While RC-E is making cuts across the board, other commands are trying to avoid fragmenting PRTs, which serve as the driving force behind transition. PRTs are comprised of military, Department of State, U.S. Department of Agriculture, and USAID experts who are highly specialized in combating sources of instability through empowering and mentoring civic leaders, constructing development projects, and educating public. They serve as a positive U.S. presence in a nation devastated by decades of war and strife.
As the U.S. tries to move toward a feasible "exit strategy," many PRTs are laying the foundations for U.S. consulates to house DoS, USAID, and USDA representatives for years to come. However, with cuts favoring the traditional warfighter in the East, PRTs will be forced to "do less with less," while still struggling to bring transition to war-torn areas of Afghanistan.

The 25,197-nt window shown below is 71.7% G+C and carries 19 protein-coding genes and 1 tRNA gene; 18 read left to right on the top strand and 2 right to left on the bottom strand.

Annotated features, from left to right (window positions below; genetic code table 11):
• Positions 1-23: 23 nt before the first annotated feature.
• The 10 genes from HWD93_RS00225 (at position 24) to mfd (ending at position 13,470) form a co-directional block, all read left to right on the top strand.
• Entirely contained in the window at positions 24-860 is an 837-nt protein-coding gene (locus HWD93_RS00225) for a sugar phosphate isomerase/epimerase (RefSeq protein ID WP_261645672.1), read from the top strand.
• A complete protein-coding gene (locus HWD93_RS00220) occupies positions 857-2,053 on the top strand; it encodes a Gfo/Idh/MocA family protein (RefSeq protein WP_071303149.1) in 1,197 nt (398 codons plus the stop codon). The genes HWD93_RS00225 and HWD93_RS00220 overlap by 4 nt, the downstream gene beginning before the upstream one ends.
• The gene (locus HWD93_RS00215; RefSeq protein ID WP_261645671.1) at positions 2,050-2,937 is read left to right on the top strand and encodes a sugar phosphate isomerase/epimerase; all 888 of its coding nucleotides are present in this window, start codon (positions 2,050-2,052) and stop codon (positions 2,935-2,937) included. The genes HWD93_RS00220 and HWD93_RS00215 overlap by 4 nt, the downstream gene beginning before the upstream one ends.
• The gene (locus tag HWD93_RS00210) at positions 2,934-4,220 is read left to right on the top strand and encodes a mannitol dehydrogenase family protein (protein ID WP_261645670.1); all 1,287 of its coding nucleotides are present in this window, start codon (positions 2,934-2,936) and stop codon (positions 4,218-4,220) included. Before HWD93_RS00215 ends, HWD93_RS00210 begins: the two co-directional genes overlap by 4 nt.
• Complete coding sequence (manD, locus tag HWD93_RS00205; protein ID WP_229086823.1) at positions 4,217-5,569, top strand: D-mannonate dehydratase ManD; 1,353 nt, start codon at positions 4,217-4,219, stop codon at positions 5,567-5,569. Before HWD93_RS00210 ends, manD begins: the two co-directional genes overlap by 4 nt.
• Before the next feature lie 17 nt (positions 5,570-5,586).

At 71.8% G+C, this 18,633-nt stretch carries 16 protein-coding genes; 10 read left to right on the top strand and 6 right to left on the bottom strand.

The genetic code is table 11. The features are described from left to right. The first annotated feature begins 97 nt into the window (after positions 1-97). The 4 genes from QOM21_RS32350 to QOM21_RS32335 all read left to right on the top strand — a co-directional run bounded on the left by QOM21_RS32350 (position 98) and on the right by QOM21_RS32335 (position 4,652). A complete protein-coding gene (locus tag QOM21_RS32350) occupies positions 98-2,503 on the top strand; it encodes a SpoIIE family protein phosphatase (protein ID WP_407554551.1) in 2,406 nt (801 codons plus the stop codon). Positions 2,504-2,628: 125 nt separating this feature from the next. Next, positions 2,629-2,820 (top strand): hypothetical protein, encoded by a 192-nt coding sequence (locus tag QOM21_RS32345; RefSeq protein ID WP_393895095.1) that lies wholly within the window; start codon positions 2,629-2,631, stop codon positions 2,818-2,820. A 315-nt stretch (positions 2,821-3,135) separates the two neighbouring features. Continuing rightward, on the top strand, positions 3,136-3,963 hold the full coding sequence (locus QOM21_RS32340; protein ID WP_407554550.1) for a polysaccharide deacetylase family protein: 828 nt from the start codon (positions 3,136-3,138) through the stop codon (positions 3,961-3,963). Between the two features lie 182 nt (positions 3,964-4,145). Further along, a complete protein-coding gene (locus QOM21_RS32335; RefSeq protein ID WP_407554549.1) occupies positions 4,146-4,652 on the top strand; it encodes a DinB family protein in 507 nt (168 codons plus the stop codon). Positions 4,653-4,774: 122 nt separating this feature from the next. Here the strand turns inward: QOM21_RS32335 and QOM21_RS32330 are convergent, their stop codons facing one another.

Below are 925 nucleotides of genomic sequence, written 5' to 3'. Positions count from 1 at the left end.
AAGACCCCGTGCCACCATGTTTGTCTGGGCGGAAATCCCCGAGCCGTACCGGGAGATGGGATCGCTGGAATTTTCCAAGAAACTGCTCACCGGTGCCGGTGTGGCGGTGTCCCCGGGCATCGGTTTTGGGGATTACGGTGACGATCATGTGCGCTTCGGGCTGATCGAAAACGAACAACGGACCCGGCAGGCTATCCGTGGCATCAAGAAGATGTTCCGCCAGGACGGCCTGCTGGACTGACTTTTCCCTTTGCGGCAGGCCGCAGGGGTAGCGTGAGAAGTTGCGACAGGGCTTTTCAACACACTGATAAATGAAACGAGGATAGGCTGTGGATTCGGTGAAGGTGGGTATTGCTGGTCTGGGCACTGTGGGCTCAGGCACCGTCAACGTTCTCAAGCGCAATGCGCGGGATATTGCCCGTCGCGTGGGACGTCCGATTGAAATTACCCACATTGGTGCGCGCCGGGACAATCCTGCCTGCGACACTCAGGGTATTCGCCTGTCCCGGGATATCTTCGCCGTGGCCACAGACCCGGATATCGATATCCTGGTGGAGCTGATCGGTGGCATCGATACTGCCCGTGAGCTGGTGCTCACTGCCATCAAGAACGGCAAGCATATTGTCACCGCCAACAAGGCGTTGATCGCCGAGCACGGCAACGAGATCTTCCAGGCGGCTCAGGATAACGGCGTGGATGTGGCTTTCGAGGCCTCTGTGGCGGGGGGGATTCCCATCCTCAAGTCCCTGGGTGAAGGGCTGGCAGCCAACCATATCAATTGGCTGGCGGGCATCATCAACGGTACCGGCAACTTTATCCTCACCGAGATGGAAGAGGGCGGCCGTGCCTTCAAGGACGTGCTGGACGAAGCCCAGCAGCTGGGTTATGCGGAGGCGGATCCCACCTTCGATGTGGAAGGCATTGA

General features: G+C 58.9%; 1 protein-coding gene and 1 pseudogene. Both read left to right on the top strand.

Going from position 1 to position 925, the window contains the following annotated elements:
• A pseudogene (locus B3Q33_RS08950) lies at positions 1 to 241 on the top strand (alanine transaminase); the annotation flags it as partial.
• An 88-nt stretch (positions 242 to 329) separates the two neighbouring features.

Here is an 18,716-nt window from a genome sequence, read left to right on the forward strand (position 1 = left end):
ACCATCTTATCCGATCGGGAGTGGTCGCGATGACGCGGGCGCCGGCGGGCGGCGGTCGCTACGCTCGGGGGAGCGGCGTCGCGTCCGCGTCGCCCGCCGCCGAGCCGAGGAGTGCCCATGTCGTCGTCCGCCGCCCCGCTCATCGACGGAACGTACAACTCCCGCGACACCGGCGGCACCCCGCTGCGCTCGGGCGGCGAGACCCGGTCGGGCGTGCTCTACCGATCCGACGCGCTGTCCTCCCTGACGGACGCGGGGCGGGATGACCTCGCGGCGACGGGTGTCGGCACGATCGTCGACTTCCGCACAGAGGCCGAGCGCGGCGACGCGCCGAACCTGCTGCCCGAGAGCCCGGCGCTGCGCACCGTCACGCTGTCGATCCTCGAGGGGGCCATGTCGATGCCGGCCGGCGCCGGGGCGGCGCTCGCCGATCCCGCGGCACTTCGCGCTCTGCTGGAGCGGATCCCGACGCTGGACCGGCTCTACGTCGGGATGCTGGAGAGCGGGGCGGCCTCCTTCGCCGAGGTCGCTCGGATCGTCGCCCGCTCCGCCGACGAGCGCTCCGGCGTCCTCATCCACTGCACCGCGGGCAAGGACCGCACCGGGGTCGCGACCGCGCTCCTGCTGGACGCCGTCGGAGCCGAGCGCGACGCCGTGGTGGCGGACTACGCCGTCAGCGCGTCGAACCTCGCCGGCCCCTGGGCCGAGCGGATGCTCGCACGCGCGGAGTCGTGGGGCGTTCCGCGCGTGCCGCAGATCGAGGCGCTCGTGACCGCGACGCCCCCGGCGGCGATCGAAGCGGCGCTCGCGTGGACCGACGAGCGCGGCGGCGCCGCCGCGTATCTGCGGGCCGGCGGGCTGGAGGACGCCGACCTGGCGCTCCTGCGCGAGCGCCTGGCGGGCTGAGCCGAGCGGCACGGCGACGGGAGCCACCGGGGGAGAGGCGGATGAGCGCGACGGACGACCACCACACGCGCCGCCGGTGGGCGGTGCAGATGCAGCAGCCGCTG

For the last five years, PRTs have suffered reduced freedom of movement and the ability to show US presence in a positive way. As a stepchild, PRTs now fall under the battle space owners, who could care less about the PRT mission as long as "bad guys" are still alive.
In Iraq, the success of PRTs was largely due to structuring them under the U.S. ambassador. However, in Afghanistan, PRTs are a "two-headed monster" with the civilian components reporting to the embassy and U.S. forces reporting to the brigade task force. "Infantry runs the Army," marginalizing the impact of PRTs and making them subordinate to a kinetic force.
Adam Ashton of the Tacoma News Tribune has a good if dismaying piece on the Army platoon from the 5th Brigade, 2nd Infantry Division, that went rogue in Afghanistan. One of the most striking sentences: "Twitty found that the soldiers in that platoon came under fire five times in their year overseas. The Army now considers three of those engagements to be murders orchestrated by members of the platoon."
There's so much more that it makes you wonder just where the hell the chain of command was: